This type of partnership, between an external group owning copyright and the campus library, can be useful for both parties. It is a good way for library staff to gain experience with a complex digitization project and digital collection building, it provides useful material for fundraising for technology projects, it enables the library to provide a useful resource to the campus community, and it enables both the newspaper and the library to create an online product with research value freely for a product that may not have a large sales market.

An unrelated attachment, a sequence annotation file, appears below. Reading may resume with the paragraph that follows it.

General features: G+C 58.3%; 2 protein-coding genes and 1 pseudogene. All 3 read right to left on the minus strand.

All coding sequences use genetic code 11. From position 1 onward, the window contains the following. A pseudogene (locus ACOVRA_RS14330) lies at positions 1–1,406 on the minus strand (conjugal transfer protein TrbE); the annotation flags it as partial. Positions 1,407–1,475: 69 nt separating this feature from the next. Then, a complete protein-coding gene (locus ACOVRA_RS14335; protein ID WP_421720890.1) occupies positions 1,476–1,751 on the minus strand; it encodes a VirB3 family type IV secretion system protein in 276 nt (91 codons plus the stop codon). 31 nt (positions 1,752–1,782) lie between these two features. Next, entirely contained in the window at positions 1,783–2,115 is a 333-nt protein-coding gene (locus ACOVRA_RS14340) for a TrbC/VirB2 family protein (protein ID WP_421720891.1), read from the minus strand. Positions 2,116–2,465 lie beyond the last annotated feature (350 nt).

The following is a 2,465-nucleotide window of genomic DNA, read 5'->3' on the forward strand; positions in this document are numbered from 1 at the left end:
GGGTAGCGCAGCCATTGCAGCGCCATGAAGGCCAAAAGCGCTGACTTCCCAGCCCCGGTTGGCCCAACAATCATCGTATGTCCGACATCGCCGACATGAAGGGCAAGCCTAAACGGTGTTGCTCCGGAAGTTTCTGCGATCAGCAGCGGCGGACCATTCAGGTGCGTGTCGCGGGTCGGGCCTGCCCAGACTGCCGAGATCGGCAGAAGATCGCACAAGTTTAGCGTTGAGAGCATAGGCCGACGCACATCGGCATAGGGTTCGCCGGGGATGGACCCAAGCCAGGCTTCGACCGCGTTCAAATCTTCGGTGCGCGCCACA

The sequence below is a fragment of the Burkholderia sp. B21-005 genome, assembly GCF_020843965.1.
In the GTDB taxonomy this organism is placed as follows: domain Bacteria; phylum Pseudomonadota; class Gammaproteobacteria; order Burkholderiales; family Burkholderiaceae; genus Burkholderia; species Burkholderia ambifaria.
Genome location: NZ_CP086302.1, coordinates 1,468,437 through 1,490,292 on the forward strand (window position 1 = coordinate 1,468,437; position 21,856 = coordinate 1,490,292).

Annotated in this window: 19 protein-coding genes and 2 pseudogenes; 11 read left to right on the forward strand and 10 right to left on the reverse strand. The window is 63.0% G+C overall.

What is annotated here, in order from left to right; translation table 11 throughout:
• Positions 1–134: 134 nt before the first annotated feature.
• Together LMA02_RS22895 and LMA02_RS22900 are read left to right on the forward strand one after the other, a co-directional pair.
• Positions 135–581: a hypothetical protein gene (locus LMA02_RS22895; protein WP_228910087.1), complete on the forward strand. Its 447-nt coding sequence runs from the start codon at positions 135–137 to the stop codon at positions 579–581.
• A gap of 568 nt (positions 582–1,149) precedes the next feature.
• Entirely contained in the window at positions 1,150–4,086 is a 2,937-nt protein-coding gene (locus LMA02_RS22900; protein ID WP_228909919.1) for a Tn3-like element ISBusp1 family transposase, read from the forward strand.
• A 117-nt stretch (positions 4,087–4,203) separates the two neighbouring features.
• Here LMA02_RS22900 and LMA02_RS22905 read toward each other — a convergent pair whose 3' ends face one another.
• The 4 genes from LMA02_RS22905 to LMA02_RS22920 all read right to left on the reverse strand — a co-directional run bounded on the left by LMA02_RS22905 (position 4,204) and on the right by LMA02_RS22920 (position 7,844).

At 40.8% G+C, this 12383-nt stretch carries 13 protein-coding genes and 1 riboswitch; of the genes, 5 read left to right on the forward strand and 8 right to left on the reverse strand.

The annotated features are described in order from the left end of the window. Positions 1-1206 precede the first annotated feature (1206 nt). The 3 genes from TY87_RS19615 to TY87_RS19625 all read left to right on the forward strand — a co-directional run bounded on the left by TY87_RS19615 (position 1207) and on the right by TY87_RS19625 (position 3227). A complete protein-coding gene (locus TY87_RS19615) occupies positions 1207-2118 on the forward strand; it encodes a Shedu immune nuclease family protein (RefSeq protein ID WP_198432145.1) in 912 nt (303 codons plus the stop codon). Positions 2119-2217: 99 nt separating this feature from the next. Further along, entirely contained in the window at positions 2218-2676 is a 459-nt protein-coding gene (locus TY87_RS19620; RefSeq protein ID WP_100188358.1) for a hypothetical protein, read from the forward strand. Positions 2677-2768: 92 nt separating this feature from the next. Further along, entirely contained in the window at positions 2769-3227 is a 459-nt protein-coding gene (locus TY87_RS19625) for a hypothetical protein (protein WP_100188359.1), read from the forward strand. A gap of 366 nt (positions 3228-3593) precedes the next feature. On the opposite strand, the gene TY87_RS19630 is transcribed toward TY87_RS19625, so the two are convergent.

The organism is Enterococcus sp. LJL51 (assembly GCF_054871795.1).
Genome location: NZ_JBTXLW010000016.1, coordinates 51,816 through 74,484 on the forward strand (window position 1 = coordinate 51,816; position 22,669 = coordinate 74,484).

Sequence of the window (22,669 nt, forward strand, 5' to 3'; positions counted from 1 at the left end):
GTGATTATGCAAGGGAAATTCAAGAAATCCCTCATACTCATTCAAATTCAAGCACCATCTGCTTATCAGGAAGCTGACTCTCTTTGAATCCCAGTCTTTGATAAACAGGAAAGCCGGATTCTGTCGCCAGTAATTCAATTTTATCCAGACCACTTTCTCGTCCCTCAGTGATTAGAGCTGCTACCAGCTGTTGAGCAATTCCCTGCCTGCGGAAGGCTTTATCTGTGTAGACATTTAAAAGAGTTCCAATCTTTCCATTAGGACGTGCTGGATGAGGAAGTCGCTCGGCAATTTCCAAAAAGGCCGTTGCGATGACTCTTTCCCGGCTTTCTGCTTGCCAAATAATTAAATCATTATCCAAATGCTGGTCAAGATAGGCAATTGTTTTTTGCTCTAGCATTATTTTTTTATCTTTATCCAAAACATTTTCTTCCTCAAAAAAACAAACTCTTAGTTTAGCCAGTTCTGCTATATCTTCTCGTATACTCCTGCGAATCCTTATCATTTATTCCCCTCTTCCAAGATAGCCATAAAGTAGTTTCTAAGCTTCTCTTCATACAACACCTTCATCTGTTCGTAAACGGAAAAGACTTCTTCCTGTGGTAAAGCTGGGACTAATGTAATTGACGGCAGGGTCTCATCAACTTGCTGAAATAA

Several basic principals helped guide the development of the Yale Daily News Historical Archive. Open or commonly used standards for our digital files were important in the event content needed to be migrated to new interface software in the future. We wanted to digitize each newspaper in its entirety, thereby preserving the historical context provided by editorials, cartoons and advertisements. Therefore it was important that we capture the images on each page, not only the text. Another key principle was our requirement that the Yale Daily News be freely available on the Internet. Finally, we wanted the newspaper to be fully searchable, browsable, and to include advanced search features such as byline and title searches. These principals are similar to those elucidated by NDNP and other newspaper digitization projects.